sector affected by investment limitations is the production of automobiles.
Foreign majority-owned firms are confined in their operations to special
economic zones and to exporting.
China has reduced
tariffs, improved administration of tariff-rate quotas, and limited further the
use of trade- or production-distorting agricultural subsidies. The trade
liberalization achieved with respect to China is more extensive than that
normally achieved with developing countries. China's reduction in tariff
bindings has proceeded according to its WTO accession schedule with average
tariff rates on agricultural goods decreasing from 31 percent in 1997 to 15.6 in
China has applied
sanitary and phyto-sanitary restrictions that have blocked access for major
crops and other agricultural products, such as beef, chicken and related
Serious uncertainties and burdens remain with respect to quarantine processes.
Defaults on import contracts have been widespread when commodity prices have
fallen. There is still a lack of transparency in the administration of
tariff-rate quotas, and allocations in some cases are not commercially
China is obligated to eliminate export subsidies, but there is evidence that
China has continued them in some cases. There are reports of a discriminatory
application of value added taxes in violation of national treatment obligations
- in effect imposing an added import restriction and granting an export subsidy
through tax rebates.
As in most areas, foreign businesses ask for an improved opportunity to comment
on draft standards.
China has allowed
greater market access to a number of its services industries in accordance with
its commitments under the General Agreement on Trade in Services (the "GATS
Agreement"). Specifically, in 2004, China removed some geographic limitations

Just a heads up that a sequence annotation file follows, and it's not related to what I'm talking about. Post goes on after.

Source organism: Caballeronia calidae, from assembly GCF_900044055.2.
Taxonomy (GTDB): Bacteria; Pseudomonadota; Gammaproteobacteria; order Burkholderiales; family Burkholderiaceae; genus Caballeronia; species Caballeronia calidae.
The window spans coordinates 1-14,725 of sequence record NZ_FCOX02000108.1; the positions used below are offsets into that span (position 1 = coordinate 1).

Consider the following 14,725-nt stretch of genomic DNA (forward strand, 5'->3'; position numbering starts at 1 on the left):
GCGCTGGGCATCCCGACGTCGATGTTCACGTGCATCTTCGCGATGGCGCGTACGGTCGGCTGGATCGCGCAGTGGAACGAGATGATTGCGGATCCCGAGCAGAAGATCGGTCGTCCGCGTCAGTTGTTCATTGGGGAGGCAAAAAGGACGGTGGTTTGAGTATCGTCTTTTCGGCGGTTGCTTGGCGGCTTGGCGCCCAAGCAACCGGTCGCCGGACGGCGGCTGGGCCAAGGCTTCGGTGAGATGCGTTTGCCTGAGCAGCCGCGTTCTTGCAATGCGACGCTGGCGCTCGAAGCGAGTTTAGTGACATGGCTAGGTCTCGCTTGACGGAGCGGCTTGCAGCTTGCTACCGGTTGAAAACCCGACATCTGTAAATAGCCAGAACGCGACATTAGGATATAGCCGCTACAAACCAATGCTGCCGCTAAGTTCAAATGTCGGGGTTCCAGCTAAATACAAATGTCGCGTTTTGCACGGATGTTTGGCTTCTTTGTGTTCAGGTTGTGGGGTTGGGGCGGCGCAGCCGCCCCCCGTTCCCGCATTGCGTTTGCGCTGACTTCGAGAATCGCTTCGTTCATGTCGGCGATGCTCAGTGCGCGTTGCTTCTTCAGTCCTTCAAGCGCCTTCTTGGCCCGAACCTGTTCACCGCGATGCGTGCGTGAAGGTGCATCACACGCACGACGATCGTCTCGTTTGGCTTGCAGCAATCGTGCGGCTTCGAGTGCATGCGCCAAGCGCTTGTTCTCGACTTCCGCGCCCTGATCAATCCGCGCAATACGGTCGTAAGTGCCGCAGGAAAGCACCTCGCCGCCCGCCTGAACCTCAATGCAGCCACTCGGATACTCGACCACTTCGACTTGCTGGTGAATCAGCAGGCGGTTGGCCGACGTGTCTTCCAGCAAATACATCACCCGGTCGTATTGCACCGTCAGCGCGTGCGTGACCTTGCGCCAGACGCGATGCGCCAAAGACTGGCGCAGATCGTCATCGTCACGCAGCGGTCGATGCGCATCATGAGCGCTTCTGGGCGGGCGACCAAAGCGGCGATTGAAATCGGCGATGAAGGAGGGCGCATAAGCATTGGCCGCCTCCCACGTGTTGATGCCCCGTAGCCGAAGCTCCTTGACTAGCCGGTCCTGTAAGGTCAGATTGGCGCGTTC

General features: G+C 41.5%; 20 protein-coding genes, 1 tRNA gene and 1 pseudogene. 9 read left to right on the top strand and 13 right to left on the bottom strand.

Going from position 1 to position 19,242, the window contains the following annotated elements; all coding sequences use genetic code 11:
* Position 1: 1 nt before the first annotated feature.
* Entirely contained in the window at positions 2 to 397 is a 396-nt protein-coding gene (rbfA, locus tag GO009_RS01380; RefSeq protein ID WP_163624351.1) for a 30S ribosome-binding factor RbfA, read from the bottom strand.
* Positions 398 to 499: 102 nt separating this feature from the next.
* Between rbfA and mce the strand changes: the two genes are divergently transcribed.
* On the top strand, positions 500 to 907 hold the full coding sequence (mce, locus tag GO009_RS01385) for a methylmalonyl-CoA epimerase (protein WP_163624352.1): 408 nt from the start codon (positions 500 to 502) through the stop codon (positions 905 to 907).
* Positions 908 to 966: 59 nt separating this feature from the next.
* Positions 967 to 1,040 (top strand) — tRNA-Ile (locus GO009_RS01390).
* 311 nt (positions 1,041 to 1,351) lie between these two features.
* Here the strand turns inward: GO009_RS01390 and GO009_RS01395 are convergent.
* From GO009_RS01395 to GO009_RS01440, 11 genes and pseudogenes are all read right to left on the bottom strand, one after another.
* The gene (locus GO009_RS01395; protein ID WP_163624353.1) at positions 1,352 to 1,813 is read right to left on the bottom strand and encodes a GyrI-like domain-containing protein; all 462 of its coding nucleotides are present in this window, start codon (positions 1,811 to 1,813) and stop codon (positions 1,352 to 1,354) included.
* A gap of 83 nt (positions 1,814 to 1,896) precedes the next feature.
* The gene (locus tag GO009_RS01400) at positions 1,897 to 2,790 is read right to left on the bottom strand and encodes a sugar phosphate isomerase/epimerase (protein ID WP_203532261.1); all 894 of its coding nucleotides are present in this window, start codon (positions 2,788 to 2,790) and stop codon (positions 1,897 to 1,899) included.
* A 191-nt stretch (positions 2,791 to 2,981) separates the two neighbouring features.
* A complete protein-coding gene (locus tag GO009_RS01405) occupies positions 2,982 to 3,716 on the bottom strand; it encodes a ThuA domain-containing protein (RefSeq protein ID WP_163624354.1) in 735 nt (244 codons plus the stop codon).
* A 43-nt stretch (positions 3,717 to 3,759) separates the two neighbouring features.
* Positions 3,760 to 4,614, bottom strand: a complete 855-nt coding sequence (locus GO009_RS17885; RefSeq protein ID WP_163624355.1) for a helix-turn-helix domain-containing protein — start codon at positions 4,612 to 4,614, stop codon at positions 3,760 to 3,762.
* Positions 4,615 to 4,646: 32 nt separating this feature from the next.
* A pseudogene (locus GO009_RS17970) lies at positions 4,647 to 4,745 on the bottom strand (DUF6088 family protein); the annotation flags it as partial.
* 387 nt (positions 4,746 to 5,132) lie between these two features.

on the banking and insurance sectors, and streamlined its licensing process
through the Administrative Licensing Law, which took effect on July 1,
While China has
complied with and even exceeded the requirements of the GATS Agreement in some
sectors, including certain types of professional, environmental and tourism
services, it has been less willing to provide greater market access in other
service areas, such as the audio-visual services sector. For example, China has
interpreted its commitment to allow the importation of twenty foreign films per
year to be a maximum annual limit instead of a minimum requirement.
complied with its commitments under the Trade in Services Agreement to open up
certain sectors of its industry to foreign investment, including travel
agencies, cinemas, publications distribution, communications, internet, internet
information services, etc. This liberalization effort appears to have stalled,
however. In addition, China has very narrowly construed its obligation to
provide open access for the provision of value-added telecommunications
services. Further liberalization is being sought.
the U.S. government, Chinese regulatory authorities continue to impede access
for foreign providers of insurance, telecommunications, and other services,